Wall Street and its 10 most ridiculous lies of 2010
1.”Honest, we didn’t do it!”
Sadly, their blame-shifting strategy worked, bamboozling the media and people across the political spectrum. Crooks? Morons? Take your pick.
2.”The overall costs will be incredibly small in comparison to almost any experience we can look at in the United States or around the world.”
Ever since Treasury Secretary Timothy Geithner screwed up his tax returns we knew he was numerically challenged. But he also sidesteps the hidden costs of the bailout, including the financial insurance we taxpayers provided to every giant financial company in the country via the Fed.
3. “It’s a war. It’s like when Hitler invaded Poland in 1939.”
Steven Schwarzman is supposed to be brilliant. After all, he made billions as head of the Blackstone Group, a private equity company and hedge fund. But just who is Hitler and who is Poland in his scenario? He gets 2010′s Dumbest Wall Street Quote of the Year Award. (In 2009 the honor went to Lloyd Blankfein, CEO of Goldman Sachs, who claimed he was “doing God’s work.”)
4. “The hard truth is that getting this deficit under control is going to require some broad sacrifice, and that sacrifice must be shared by employees of the federal government.”
President Obama words of November 29th came only days before he “compromised” with the Republicans to continue the Bush tax cuts for the super-rich and to bestow an enormous estate tax gift to the 6,600 richest families in America. Mr. President, the “hard truth” is that you’re slapping around public sector workers because you don’t have the nerve to take on Wall Street.
5. “25 hedge fund managers are worth 658,000 teachers.”
Nearly everyone on Wall Street sincerely believes that they are “worth” the enormous sums they “earn.” So we shouldn’t be shocked that the top 25 hedge fund managers together “earn” $25 billion a year, as much as 658,000 entry level teachers (they earn about $38,000 per year).
6. “To bolster the economy we need …. an improvement in the relationship between business and government.”
Peter Orszag, Obama’s former budget director, parrots the Wall Street line that employers aren’t hiring because of “regulatory uncertainty.” The truth is that employers aren’t hiring because there’s insufficient consumer demand for goods and services.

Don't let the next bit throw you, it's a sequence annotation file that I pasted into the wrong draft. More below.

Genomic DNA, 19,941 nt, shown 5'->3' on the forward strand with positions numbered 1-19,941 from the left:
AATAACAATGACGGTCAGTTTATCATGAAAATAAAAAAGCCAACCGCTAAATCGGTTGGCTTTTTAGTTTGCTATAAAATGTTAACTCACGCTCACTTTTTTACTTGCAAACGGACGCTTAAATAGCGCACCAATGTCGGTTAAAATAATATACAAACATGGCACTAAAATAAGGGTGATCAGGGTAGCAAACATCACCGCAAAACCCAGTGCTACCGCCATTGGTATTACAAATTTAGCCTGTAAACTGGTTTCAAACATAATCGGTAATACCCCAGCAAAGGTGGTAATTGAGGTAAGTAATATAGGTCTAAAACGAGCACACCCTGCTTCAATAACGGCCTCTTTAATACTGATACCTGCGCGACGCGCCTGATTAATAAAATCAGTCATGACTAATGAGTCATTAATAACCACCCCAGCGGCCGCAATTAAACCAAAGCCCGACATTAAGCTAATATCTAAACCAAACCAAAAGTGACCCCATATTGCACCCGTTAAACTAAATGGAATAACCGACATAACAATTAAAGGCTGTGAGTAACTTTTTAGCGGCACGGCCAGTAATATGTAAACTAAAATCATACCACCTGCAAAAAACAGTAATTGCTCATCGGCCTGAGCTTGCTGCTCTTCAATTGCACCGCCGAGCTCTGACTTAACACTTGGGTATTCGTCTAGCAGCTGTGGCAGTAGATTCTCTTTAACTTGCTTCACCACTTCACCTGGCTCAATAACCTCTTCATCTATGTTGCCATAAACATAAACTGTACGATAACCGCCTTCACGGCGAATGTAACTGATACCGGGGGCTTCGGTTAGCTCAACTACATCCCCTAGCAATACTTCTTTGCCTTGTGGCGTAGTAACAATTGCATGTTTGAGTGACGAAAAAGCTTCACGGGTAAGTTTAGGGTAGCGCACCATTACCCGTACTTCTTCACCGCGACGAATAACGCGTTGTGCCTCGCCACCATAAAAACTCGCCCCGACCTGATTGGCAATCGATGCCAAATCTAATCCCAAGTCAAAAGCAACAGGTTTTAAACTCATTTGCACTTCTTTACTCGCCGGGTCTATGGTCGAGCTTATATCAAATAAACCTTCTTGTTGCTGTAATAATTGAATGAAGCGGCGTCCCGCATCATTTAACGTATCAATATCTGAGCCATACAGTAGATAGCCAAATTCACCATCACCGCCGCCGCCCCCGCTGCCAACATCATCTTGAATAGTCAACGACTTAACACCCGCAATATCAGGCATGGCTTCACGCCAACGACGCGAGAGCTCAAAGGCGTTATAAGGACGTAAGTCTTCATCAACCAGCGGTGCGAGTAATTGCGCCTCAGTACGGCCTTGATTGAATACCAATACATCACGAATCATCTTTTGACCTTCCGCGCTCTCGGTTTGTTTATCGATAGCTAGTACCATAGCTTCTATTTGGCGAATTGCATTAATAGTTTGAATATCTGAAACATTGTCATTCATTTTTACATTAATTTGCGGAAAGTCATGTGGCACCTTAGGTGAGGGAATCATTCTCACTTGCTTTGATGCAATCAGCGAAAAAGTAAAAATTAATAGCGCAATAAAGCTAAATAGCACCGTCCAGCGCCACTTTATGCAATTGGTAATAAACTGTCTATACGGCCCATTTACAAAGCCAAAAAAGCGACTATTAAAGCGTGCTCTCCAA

7. “Lengthened availability of jobless benefits has raised the unemployment rate by 1.5 percentage points.”
Meaning the unemployed cause their own unemployment, as per a March 17th research note from JP Morgan Chase. It takes chutzpah for JP Morgan Chase, the beneficiary of billions of dollars in taxpayer largess, to criticize the unemployed for not finding jobs that aren’t there, precisely because JP Morgan Chase helped to destroy them!
8. “Private employers, led by our revitalized financial sector, will create the jobs we need — that is, if the government would just stay out of the way.”
We now need 22 million new jobs to get us back to full employment. In addition, each month the economy must generate another 105,000 jobs just to keep up with new entrants into the workforce. To get to full employment, the private sector would have to create about 630 firms the size of Apple (35,000 employees each). Does anyone on Wall Street really believe that the private sector alone can pull off this miracle?
9. “Tim Geithner extolled ‘the benefits of financial innovation’ to the American economy.” Whenever you hear the phrase “financial innovation” put your hand on your wallet. That’s the phrase Wall Street uses to justify its casinos and its outlandish profits and bonuses. Reagan’s Fed Chair Paul Volkner said there is not a “shred of evidence” that “financial innovation” is beneficial.
10. “I’m shocked, shocked to find that gambling is going on in here.” Okay, okay, Claude Raines said that in Casablanca, not on Wall Street. But Wall Street and its defenders say exactly the same thing about their opaque derivatives games. Meanwhile, Wall Street is quietly pushing to exempt its most profitable derivatives from even these rigged exchanges. So don’t be “shocked, shocked” when Wall Street crashes again and we’re asked to foot the bill.
[Les Leopold, author of The Looting of America]